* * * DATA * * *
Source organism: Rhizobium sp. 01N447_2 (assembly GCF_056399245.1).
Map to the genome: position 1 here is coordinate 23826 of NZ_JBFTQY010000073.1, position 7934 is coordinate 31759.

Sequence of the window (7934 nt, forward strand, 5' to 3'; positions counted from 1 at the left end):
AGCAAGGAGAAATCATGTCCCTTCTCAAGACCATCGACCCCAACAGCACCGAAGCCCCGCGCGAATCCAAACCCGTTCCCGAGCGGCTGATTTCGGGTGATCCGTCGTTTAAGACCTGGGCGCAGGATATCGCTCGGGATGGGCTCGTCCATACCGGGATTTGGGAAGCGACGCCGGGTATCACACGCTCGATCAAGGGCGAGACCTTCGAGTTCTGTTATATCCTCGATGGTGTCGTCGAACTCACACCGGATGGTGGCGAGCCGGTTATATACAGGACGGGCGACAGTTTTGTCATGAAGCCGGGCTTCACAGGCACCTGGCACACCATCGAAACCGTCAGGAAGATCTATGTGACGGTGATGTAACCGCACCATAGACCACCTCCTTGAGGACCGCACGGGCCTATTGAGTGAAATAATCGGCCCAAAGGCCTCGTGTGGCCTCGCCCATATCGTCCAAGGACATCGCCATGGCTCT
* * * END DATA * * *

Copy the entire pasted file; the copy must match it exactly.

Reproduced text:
Source organism: Rhizobium sp. 01N447_2 (assembly GCF_056399245.1).
Map to the genome: position 1 here is coordinate 23826 of NZ_JBFTQY010000073.1, position 7934 is coordinate 31759.

Sequence of the window (7934 nt, forward strand, 5' to 3'; positions counted from 1 at the left end):
AGCAAGGAGAAATCATGTCCCTTCTCAAGACCATCGACCCCAACAGCACCGAAGCCCCGCGCGAATCCAAACCCGTTCCCGAGCGGCTGATTTCGGGTGATCCGTCGTTTAAGACCTGGGCGCAGGATATCGCTCGGGATGGGCTCGTCCATACCGGGATTTGGGAAGCGACGCCGGGTATCACACGCTCGATCAAGGGCGAGACCTTCGAGTTCTGTTATATCCTCGATGGTGTCGTCGAACTCACACCGGATGGTGGCGAGCCGGTTATATACAGGACGGGCGACAGTTTTGTCATGAAGCCGGGCTTCACAGGCACCTGGCACACCATCGAAACCGTCAGGAAGATCTATGTGACGGTGATGTAACCGCACCATAGACCACCTCCTTGAGGACCGCACGGGCCTATTGAGTGAAATAATCGGCCCAAAGGCCTCGTGTGGCCTCGCCCATATCGTCCAAGGACATCGCCATGGCTCT